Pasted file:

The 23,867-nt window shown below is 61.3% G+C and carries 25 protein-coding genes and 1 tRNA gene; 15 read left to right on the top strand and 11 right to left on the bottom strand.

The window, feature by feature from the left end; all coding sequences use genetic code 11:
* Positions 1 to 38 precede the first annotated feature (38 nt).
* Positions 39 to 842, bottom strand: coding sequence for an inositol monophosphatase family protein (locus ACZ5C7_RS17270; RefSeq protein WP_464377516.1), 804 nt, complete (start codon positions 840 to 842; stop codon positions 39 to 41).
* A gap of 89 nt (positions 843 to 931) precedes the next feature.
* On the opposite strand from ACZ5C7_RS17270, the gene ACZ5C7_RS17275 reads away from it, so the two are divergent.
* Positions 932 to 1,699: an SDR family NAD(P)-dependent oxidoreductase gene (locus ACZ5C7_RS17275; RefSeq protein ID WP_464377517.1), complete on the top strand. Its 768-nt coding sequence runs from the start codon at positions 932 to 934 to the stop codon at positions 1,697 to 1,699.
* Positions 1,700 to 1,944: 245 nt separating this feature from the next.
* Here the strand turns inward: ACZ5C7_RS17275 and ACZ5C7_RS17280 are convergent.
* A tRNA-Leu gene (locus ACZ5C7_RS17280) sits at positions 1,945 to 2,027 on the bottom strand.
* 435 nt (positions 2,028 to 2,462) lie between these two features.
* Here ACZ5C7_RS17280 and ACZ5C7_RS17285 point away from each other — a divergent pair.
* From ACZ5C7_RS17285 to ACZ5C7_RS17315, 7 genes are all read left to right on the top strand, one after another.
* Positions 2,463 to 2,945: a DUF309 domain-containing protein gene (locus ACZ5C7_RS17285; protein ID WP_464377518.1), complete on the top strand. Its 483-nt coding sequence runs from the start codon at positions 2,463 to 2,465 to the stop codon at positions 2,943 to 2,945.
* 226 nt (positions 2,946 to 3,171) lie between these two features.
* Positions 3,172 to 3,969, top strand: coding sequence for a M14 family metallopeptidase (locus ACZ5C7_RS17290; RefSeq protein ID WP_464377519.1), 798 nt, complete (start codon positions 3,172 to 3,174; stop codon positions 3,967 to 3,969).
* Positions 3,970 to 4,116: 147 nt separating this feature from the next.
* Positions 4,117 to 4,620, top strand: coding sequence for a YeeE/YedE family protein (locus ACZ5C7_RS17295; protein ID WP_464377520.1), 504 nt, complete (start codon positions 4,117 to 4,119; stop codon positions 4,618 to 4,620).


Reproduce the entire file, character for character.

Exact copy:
The 23,867-nt window shown below is 61.3% G+C and carries 25 protein-coding genes and 1 tRNA gene; 15 read left to right on the top strand and 11 right to left on the bottom strand.

The window, feature by feature from the left end; all coding sequences use genetic code 11:
* Positions 1 to 38 precede the first annotated feature (38 nt).
* Positions 39 to 842, bottom strand: coding sequence for an inositol monophosphatase family protein (locus ACZ5C7_RS17270; RefSeq protein WP_464377516.1), 804 nt, complete (start codon positions 840 to 842; stop codon positions 39 to 41).
* A gap of 89 nt (positions 843 to 931) precedes the next feature.
* On the opposite strand from ACZ5C7_RS17270, the gene ACZ5C7_RS17275 reads away from it, so the two are divergent.
* Positions 932 to 1,699: an SDR family NAD(P)-dependent oxidoreductase gene (locus ACZ5C7_RS17275; RefSeq protein ID WP_464377517.1), complete on the top strand. Its 768-nt coding sequence runs from the start codon at positions 932 to 934 to the stop codon at positions 1,697 to 1,699.
* Positions 1,700 to 1,944: 245 nt separating this feature from the next.
* Here the strand turns inward: ACZ5C7_RS17275 and ACZ5C7_RS17280 are convergent.
* A tRNA-Leu gene (locus ACZ5C7_RS17280) sits at positions 1,945 to 2,027 on the bottom strand.
* 435 nt (positions 2,028 to 2,462) lie between these two features.
* Here ACZ5C7_RS17280 and ACZ5C7_RS17285 point away from each other — a divergent pair.
* From ACZ5C7_RS17285 to ACZ5C7_RS17315, 7 genes are all read left to right on the top strand, one after another.
* Positions 2,463 to 2,945: a DUF309 domain-containing protein gene (locus ACZ5C7_RS17285; protein ID WP_464377518.1), complete on the top strand. Its 483-nt coding sequence runs from the start codon at positions 2,463 to 2,465 to the stop codon at positions 2,943 to 2,945.
* 226 nt (positions 2,946 to 3,171) lie between these two features.
* Positions 3,172 to 3,969, top strand: coding sequence for a M14 family metallopeptidase (locus ACZ5C7_RS17290; RefSeq protein ID WP_464377519.1), 798 nt, complete (start codon positions 3,172 to 3,174; stop codon positions 3,967 to 3,969).
* Positions 3,970 to 4,116: 147 nt separating this feature from the next.
* Positions 4,117 to 4,620, top strand: coding sequence for a YeeE/YedE family protein (locus ACZ5C7_RS17295; protein ID WP_464377520.1), 504 nt, complete (start codon positions 4,117 to 4,119; stop codon positions 4,618 to 4,620).